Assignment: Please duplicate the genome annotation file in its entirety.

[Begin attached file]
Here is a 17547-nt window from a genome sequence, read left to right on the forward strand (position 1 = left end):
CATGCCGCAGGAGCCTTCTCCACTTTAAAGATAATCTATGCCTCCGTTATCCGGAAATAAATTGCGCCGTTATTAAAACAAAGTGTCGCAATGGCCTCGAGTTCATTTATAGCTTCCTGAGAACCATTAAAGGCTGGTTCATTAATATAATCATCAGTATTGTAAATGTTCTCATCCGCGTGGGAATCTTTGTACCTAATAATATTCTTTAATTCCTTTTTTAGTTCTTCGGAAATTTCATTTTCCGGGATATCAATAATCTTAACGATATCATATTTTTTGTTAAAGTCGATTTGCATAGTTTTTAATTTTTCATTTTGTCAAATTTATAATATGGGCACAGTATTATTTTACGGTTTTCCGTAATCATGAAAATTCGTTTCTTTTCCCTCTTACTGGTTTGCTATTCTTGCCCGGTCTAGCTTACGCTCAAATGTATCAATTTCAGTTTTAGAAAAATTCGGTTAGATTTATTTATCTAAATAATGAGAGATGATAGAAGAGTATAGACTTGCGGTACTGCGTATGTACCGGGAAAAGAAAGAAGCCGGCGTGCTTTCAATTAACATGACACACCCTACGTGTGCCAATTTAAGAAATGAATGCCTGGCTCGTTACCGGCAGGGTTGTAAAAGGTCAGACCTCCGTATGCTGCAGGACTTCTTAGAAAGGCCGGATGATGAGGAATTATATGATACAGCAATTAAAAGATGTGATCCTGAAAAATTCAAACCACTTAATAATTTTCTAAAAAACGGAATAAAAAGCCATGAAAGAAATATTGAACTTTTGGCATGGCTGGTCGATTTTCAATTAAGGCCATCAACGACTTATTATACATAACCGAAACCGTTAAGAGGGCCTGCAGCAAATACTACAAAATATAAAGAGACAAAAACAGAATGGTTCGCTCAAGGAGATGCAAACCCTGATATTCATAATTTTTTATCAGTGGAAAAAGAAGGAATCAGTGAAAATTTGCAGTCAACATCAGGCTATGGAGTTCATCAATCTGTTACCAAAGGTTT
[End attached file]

Here is a 17547-nt window from a genome sequence, read left to right on the forward strand (position 1 = left end):
CATGCCGCAGGAGCCTTCTCCACTTTAAAGATAATCTATGCCTCCGTTATCCGGAAATAAATTGCGCCGTTATTAAAACAAAGTGTCGCAATGGCCTCGAGTTCATTTATAGCTTCCTGAGAACCATTAAAGGCTGGTTCATTAATATAATCATCAGTATTGTAAATGTTCTCATCCGCGTGGGAATCTTTGTACCTAATAATATTCTTTAATTCCTTTTTTAGTTCTTCGGAAATTTCATTTTCCGGGATATCAATAATCTTAACGATATCATATTTTTTGTTAAAGTCGATTTGCATAGTTTTTAATTTTTCATTTTGTCAAATTTATAATATGGGCACAGTATTATTTTACGGTTTTCCGTAATCATGAAAATTCGTTTCTTTTCCCTCTTACTGGTTTGCTATTCTTGCCCGGTCTAGCTTACGCTCAAATGTATCAATTTCAGTTTTAGAAAAATTCGGTTAGATTTATTTATCTAAATAATGAGAGATGATAGAAGAGTATAGACTTGCGGTACTGCGTATGTACCGGGAAAAGAAAGAAGCCGGCGTGCTTTCAATTAACATGACACACCCTACGTGTGCCAATTTAAGAAATGAATGCCTGGCTCGTTACCGGCAGGGTTGTAAAAGGTCAGACCTCCGTATGCTGCAGGACTTCTTAGAAAGGCCGGATGATGAGGAATTATATGATACAGCAATTAAAAGATGTGATCCTGAAAAATTCAAACCACTTAATAATTTTCTAAAAAACGGAATAAAAAGCCATGAAAGAAATATTGAACTTTTGGCATGGCTGGTCGATTTTCAATTAAGGCCATCAACGACTTATTATACATAACCGAAACCGTTAAGAGGGCCTGCAGCAAATACTACAAAATATAAAGAGACAAAAACAGAATGGTTCGCTCAAGGAGATGCAAACCCTGATATTCATAATTTTTTATCAGTGGAAAAAGAAGGAATCAGTGAAAATTTGCAGTCAACATCAGGCTATGGAGTTCATCAATCTGTTACCAAAGGTTT